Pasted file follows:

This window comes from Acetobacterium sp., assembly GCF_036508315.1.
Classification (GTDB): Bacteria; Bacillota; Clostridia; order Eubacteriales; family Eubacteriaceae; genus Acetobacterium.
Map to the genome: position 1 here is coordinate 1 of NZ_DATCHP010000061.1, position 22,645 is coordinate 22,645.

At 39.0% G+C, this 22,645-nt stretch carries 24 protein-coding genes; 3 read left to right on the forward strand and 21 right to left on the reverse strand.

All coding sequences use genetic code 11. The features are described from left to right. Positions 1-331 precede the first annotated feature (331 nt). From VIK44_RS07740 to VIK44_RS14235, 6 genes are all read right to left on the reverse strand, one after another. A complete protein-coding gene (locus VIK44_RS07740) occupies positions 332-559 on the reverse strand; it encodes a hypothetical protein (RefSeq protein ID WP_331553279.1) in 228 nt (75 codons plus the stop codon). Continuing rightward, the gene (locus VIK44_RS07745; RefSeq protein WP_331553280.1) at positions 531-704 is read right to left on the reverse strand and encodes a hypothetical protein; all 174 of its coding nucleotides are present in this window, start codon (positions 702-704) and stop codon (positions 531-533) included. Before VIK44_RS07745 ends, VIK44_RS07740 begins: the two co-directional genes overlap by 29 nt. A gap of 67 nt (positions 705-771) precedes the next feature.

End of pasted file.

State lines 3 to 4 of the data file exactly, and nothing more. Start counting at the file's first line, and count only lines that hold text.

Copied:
Map to the genome: position 1 here is coordinate 1 of NZ_DATCHP010000061.1, position 22,645 is coordinate 22,645.

At 39.0% G+C, this 22,645-nt stretch carries 24 protein-coding genes; 3 read left to right on the forward strand and 21 right to left on the reverse strand.